Boston College Students Start Support Group for Women in Innovation

The group is designed to encourage more women to join the tech, entrepreneurship, and leadership fields.

(L to R) Ayako Mikami, Julie Bacon, Annie Weber, Emily Raleigh (Guest Speaker), Erin Cullen, and Arev Doursounian.

(L to R) Ayako Mikami, Julie Bacon, Annie Weber, Emily Raleigh (Guest Speaker), Erin Cullen, and Arev Doursounian.

There were about 60 students in Julie Bacon’s algorithms course at Boston College. Four were female.

“Low representation in the classroom is a tangible thing,” Bacon says, “and getting a grasp on how low these numbers are has given us fuel.”

That’s why John Gallaugher, an associate professor in BC’s Carroll School of Management, contacted four female student leaders and encouraged them to meet.

“It was an opportunity for us to discuss the lack of women that are in these tech and entrepreneurship clubs on campus,” says Bacon, who is the president of BC’s Women in Computer Science club. “The ideas were just flowing. The four of us were just so passionate.”

It’s that passion that ignited the BC Women Innovators Network, a resource for female students who are interested in tech, entrepreneurship, and leadership.

Erin Cullen, Annie Weber, and Ayako Mikami joined Bacon, each representing one of three additional clubs—the Information Systems Academy, BC Women in Business, and the Boston College Venture Competition—and were interested in uniting the existing groups under one umbrella network.

“We all had similar interests in empowering women in innovation,” Bacon says, noting they wanted to serve as a support system for the “educated, skilled, and confident women” they were regularly spotting on campus.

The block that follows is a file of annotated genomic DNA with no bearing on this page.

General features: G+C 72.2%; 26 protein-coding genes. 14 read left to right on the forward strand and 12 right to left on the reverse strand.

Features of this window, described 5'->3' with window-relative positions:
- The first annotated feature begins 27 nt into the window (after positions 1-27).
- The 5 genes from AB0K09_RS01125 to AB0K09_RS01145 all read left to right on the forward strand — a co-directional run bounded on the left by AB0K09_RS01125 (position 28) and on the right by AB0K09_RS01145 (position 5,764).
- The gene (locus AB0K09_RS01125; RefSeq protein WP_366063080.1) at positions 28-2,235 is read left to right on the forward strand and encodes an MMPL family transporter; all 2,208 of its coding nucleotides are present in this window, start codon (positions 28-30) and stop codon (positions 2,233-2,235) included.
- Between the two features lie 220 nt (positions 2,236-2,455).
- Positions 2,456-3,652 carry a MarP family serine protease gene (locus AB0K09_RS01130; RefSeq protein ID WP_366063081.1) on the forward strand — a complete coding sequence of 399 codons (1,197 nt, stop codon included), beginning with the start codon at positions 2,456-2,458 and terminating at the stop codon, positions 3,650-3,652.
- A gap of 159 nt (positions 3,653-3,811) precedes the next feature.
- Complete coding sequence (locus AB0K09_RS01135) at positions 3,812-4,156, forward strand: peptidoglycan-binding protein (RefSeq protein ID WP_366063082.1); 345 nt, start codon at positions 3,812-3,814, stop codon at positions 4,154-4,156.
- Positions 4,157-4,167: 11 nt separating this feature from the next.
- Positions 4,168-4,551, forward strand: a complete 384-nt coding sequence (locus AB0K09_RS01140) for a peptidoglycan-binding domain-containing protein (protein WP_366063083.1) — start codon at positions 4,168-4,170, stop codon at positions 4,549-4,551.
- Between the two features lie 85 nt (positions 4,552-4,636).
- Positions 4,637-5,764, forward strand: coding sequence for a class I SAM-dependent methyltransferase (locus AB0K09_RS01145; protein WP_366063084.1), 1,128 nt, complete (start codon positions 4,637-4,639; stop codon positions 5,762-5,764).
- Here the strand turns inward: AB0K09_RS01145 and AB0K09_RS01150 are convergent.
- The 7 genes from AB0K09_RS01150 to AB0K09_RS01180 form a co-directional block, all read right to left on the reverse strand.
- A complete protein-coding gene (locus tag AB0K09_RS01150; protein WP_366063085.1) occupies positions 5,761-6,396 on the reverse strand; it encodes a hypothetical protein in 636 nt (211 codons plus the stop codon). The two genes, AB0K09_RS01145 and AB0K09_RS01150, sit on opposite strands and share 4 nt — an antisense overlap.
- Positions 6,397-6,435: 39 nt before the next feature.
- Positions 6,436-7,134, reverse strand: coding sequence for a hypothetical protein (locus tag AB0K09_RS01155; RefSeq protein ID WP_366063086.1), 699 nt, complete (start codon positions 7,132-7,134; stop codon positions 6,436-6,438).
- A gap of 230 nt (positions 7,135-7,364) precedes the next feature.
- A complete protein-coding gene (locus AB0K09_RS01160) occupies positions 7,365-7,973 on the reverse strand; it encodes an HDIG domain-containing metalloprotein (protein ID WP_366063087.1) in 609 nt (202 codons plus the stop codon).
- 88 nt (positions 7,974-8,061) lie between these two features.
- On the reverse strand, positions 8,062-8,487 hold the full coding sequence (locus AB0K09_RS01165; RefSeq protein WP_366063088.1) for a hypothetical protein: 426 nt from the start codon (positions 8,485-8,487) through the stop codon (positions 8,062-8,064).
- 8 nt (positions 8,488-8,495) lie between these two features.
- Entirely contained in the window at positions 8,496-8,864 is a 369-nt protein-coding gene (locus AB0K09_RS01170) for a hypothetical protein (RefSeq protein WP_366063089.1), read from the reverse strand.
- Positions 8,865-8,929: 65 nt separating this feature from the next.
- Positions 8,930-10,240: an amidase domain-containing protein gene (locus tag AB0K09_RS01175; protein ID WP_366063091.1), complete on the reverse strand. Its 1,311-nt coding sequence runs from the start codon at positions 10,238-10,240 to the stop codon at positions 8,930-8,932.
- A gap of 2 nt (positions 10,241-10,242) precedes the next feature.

The group held a kickoff event in late April with Emily Raleigh, a Fordham University student and founder of Smart Girls Group, a family of brands created to unite, empower, and inspire ambitious women. Raleigh, who Bacon says “really embodies what it means to be a student entrepreneur,” shared her story to an audience that Bacon says was “super inspired and hungry for more.”

Roughly 20 attendees—including two men—showed up to the kickoff, and later brainstormed about future events that would attract more women to tech. A coding day and salary negotiation workshop are now in the works for the upcoming academic year.

Bacon says that the group will be tapping into BC’s own alumni network to foster their own growth. “We plan on growing this network through different workshops, speakers, and mentorship,” she says.

If successful, women will start to fill more seats in the school’s clubs and classrooms.

“I think that a lot of women will come into an intro to computer science or information systems class and find there isn’t enough support for women,” Bacon explains. “It can be very intimidating when you’re one of four [females] in a class of 60.”

One solution would be to start introducing female students to tech earlier in their college career. Bacon says that she has been encouraging the school to host an orientation program that would feature an overview on concentrations like computer science and information systems, as well as the career opportunities in those fields.

“Women are coming into the university and they aren’t provided this information or those resources,” Bacon says. “The education factor is huge. You need to target that early on.”

With Bacon, Cullen, and Weber graduating next week, Mikami and Arev Doursounian will be taking the reigns of the group come fall. The three seniors each have positions lined up in the tech space—Bacon is off to San Francisco, and Cullen and Weber will head down to New York City.

Although they will be living far from Chestnut Hill, the trio will continue promoting the organization’s message.

“I definitely think there’s more work to be done,” Bacon says. “I would love nothing more than for there to be a Women Innovators Network on every campus.”